Question #03a15

1 Answer
Mar 16, 2016

Answer:

The concentration of the sap should be 0.059 mol/L.

Explanation:

The sap will rise until the hydrostatic pressure due to the height of the sap column just balances the osmotic pressure.

The formula for osmotic pressure is

#color(blue)(|bar(ul( Π = cRT)|)#, where

  • #c# = molarity of solute
  • #R# = universal gas constant #("8.314 kPa·L·K"^"-1""mol"^"-1"#)
  • #T# = temperature (#"288.15 K"#)

The formula for hydrostatic pressure is

#color(blue)(|bar(ul( P = hρg)|)#

where

  • #h# is the height of the column
  • #ρ# is the density of the sap (#"1100 kg·m"^"-3"#)
  • #g# is the acceleration due to gravity (#"9.81 m·s"^"-2"#)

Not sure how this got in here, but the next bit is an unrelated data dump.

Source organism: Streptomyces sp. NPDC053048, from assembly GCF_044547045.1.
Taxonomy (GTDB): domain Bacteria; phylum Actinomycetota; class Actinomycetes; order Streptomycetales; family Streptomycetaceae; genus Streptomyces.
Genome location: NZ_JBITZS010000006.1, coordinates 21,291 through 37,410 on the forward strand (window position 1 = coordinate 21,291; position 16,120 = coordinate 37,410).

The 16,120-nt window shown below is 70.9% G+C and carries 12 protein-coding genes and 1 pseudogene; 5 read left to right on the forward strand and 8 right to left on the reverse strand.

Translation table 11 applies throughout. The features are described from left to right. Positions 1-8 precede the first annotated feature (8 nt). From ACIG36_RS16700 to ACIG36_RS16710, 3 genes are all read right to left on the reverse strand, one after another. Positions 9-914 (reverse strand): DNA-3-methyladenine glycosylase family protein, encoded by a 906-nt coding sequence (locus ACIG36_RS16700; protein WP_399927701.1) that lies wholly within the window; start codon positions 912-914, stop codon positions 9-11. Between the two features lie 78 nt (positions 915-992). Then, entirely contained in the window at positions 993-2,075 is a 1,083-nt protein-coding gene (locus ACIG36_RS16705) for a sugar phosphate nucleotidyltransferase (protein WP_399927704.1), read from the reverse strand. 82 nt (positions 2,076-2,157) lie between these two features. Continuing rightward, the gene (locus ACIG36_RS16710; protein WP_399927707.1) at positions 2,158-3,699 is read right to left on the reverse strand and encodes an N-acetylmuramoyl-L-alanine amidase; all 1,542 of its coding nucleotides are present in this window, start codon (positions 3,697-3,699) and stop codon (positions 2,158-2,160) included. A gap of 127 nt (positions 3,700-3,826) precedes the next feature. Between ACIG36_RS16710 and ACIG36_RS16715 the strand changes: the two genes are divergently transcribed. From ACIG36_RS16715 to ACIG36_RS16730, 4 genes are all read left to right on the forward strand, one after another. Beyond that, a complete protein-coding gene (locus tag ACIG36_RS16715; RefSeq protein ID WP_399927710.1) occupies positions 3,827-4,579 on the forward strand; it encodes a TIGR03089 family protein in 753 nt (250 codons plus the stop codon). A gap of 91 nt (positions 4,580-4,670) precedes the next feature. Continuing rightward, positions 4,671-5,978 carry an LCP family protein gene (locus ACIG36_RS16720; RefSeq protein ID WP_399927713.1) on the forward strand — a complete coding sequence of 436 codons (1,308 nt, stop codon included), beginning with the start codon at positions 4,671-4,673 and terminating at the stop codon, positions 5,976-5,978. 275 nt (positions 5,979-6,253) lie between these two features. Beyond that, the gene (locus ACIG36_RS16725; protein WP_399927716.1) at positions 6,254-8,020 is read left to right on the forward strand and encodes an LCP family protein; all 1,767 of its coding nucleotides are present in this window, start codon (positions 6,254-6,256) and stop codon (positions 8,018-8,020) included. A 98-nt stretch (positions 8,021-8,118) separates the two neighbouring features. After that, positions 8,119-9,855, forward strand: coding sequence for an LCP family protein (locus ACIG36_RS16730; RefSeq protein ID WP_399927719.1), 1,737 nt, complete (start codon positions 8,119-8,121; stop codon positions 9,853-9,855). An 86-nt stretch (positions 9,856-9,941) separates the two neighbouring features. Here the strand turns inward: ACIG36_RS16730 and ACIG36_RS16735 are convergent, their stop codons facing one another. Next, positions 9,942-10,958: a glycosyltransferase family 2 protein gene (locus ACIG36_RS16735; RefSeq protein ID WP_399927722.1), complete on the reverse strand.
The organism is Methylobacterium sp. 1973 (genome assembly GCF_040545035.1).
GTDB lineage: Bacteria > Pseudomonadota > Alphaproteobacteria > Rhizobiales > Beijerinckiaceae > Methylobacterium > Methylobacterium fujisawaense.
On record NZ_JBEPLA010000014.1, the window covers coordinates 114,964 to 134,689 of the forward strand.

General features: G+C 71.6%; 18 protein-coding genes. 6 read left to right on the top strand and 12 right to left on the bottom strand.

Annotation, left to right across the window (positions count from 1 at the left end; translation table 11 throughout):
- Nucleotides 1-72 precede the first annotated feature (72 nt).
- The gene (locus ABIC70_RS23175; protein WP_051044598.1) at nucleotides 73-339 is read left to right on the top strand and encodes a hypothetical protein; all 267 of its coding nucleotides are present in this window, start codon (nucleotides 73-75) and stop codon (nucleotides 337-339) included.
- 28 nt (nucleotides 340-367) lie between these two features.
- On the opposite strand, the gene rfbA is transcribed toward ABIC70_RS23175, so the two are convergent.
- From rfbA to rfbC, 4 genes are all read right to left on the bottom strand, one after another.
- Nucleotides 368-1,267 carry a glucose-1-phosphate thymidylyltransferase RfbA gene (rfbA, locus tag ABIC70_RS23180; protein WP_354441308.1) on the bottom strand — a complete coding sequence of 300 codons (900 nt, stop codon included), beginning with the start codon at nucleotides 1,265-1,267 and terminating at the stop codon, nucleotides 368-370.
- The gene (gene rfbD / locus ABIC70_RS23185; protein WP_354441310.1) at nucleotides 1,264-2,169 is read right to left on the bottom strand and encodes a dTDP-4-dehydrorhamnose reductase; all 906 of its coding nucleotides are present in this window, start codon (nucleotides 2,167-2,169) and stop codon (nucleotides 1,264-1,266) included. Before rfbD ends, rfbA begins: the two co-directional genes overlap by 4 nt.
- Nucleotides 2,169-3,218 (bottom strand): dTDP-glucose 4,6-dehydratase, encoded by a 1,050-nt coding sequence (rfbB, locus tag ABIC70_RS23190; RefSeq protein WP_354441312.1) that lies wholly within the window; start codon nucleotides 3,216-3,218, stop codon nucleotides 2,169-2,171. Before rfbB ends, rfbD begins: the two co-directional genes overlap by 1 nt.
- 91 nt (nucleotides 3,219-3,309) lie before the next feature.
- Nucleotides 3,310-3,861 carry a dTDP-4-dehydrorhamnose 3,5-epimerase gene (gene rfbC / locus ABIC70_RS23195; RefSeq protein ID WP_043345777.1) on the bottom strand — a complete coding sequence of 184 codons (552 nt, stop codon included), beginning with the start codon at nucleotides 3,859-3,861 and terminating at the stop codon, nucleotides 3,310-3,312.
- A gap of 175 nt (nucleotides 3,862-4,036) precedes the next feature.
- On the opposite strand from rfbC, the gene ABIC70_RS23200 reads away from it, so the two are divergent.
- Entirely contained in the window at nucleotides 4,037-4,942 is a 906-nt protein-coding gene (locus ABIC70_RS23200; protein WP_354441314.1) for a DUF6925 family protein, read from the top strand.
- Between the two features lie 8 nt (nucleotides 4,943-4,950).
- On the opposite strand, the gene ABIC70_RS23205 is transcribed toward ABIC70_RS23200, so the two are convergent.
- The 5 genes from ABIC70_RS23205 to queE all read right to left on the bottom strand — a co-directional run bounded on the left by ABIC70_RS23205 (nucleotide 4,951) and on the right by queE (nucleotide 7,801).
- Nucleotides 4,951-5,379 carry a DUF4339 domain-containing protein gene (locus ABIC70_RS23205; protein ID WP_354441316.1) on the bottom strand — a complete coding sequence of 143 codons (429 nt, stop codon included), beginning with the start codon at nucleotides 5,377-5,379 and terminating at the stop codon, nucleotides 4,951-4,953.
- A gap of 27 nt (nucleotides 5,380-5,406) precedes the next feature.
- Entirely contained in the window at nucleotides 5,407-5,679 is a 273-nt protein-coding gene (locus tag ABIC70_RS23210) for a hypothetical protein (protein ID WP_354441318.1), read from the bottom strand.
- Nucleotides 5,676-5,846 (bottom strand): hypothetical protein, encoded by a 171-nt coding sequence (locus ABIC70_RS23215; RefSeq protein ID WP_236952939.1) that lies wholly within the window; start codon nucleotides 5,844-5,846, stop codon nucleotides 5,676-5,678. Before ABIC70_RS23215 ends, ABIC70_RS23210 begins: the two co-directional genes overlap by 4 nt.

Our first task is to determine the hydrostatic pressure of a 13 m high column of sap.

#P = hρg = "13 m" × "1100 kg·m"^"-3" × "9.81 m·s"^"-2" = 1.40 × 10^5color(white)(l) "kg·m"^"-1""s"^"-2"#
#= 1.40 × 10^5color(white)(l) "Pa" = "140 kPa"#

Now, we calculate the concentration of sugar sap needed to generate this osmotic pressure.

#Π = cRT#

#c = Π/(RT) = (140 color(red)(cancel(color(black)("kPa"))))/(8.314 color(red)(cancel(color(black)("kPa")))·"L"·color(red)(cancel(color(black)("K"^"-1")))"mol"^"-1" × 288.15 color(red)(cancel(color(black)("K")))) = "0.059 mol/L"#

The concentration of sugar sap is 0.059 mol/L.